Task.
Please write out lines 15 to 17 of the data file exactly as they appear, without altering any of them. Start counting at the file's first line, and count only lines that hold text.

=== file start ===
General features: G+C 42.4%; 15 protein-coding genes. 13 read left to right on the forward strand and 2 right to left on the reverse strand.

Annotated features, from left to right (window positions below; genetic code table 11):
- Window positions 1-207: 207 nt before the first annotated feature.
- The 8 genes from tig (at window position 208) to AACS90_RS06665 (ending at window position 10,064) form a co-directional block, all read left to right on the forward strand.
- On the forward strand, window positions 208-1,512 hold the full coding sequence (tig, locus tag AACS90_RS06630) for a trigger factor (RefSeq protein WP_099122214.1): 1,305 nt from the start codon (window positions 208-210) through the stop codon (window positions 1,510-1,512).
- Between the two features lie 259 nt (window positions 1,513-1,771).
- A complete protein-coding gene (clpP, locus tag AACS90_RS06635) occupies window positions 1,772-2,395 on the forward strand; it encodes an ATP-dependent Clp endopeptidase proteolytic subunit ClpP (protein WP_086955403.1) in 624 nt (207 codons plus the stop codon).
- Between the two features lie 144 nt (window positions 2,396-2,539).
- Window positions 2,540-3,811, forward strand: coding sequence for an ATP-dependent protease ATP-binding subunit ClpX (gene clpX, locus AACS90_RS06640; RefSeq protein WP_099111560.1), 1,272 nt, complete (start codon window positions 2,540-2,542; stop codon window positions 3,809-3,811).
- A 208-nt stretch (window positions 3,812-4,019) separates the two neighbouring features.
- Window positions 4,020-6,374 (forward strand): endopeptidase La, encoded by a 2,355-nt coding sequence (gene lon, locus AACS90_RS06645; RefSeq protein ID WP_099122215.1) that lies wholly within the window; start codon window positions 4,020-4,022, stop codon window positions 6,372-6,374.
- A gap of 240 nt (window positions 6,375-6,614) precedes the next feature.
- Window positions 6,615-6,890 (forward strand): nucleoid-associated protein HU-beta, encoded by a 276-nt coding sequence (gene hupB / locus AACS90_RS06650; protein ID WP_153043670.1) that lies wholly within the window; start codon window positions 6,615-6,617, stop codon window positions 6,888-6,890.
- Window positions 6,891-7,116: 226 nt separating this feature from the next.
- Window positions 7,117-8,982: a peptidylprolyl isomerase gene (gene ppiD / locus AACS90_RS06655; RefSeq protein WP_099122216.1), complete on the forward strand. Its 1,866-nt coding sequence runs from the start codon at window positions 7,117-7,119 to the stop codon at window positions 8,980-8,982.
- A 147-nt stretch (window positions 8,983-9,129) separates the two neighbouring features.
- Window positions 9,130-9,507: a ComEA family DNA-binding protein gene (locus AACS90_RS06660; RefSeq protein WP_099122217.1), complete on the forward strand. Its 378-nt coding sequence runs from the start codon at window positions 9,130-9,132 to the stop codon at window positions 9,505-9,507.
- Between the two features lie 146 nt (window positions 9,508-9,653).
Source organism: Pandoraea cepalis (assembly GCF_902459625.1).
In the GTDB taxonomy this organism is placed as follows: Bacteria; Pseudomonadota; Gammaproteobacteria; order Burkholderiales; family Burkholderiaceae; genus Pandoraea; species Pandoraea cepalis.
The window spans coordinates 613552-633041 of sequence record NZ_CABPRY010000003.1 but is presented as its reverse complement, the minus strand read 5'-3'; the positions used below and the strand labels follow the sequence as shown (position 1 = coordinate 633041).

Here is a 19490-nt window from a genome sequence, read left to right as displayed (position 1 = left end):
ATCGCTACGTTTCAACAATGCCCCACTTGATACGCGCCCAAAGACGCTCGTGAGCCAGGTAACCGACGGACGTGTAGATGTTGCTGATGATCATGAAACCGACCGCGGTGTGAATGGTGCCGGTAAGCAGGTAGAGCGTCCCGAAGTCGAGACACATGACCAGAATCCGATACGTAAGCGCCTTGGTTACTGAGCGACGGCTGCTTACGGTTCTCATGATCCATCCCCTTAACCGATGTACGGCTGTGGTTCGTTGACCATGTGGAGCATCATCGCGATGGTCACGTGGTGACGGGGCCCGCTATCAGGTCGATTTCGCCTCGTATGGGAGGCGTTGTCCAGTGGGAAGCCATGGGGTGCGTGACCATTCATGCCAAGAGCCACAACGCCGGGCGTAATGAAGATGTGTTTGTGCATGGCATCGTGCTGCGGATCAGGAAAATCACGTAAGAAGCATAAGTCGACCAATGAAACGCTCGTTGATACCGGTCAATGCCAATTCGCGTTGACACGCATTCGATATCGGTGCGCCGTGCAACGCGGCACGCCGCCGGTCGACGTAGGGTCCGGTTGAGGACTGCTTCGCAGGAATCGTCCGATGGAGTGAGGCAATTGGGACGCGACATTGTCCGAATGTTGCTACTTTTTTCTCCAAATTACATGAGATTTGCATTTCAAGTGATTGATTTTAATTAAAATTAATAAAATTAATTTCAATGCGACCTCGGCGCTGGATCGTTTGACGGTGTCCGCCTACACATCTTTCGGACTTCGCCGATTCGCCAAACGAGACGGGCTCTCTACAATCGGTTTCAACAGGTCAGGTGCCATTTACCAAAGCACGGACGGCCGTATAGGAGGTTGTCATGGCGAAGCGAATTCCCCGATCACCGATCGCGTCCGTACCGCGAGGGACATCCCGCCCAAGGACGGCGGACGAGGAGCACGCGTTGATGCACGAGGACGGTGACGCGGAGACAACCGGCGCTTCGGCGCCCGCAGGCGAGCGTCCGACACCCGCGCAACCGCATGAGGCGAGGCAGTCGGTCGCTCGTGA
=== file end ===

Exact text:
- Window positions 7,117-8,982: a peptidylprolyl isomerase gene (gene ppiD / locus AACS90_RS06655; RefSeq protein WP_099122216.1), complete on the forward strand. Its 1,866-nt coding sequence runs from the start codon at window positions 7,117-7,119 to the stop codon at window positions 8,980-8,982.
- A 147-nt stretch (window positions 8,983-9,129) separates the two neighbouring features.
- Window positions 9,130-9,507: a ComEA family DNA-binding protein gene (locus AACS90_RS06660; RefSeq protein WP_099122217.1), complete on the forward strand. Its 378-nt coding sequence runs from the start codon at window positions 9,130-9,132 to the stop codon at window positions 9,505-9,507.